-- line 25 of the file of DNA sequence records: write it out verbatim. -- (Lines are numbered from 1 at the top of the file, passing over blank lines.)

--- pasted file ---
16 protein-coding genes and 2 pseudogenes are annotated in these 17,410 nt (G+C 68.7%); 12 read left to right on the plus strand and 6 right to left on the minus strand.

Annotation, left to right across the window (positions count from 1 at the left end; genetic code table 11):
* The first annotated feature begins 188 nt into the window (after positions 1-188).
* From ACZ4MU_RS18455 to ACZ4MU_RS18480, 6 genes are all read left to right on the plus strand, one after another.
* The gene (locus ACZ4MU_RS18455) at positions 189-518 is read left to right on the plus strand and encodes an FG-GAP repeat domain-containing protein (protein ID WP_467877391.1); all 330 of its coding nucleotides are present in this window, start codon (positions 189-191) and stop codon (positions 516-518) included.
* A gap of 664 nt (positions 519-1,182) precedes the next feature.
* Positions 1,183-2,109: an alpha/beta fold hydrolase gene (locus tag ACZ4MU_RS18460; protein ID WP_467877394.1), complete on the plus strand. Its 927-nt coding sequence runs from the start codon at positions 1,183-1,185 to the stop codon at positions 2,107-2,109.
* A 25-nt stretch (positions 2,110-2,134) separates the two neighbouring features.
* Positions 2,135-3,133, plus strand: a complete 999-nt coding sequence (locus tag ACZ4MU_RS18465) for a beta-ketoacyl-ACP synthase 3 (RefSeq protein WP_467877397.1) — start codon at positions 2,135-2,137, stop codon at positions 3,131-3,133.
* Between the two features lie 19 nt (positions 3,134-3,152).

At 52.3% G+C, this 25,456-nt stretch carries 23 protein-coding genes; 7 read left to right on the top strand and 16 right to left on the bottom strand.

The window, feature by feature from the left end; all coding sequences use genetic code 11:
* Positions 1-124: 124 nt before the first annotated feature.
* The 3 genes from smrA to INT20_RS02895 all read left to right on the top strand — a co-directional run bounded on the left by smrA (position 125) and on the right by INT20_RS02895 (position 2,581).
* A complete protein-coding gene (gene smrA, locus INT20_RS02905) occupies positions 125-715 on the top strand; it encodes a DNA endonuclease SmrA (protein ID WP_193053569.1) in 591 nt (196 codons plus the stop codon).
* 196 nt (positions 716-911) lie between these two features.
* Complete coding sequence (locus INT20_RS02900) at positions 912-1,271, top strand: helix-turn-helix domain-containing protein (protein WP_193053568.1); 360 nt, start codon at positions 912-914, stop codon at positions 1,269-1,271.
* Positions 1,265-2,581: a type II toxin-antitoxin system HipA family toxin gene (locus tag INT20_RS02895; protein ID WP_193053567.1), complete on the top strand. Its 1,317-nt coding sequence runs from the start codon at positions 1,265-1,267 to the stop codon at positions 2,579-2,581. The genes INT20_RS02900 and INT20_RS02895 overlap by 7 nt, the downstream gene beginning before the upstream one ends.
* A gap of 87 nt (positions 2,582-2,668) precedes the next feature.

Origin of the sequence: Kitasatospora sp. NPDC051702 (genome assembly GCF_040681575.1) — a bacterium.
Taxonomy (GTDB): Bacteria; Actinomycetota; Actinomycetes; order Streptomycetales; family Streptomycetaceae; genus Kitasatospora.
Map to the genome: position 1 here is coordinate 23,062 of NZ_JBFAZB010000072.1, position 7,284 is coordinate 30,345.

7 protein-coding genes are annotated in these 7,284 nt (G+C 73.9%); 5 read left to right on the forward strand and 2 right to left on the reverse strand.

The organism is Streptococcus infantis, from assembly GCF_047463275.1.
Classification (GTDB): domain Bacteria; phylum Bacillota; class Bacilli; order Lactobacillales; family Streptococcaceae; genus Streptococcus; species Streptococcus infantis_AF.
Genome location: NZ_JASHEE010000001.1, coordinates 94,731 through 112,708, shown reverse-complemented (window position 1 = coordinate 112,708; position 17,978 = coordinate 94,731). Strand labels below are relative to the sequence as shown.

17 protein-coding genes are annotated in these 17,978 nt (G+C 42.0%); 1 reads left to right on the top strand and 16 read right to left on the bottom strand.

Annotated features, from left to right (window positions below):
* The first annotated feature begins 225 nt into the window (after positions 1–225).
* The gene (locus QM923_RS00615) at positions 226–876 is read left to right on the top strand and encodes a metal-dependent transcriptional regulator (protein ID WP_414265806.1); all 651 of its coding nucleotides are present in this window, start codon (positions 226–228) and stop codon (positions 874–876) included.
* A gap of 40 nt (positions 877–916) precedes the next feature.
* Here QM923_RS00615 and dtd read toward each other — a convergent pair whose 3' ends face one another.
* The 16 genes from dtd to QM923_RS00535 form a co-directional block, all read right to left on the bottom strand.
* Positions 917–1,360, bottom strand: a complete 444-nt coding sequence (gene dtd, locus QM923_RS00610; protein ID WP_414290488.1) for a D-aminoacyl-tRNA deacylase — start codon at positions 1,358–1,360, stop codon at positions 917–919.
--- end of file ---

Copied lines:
Classification (GTDB): domain Bacteria; phylum Bacillota; class Bacilli; order Lactobacillales; family Streptococcaceae; genus Streptococcus; species Streptococcus infantis_AF.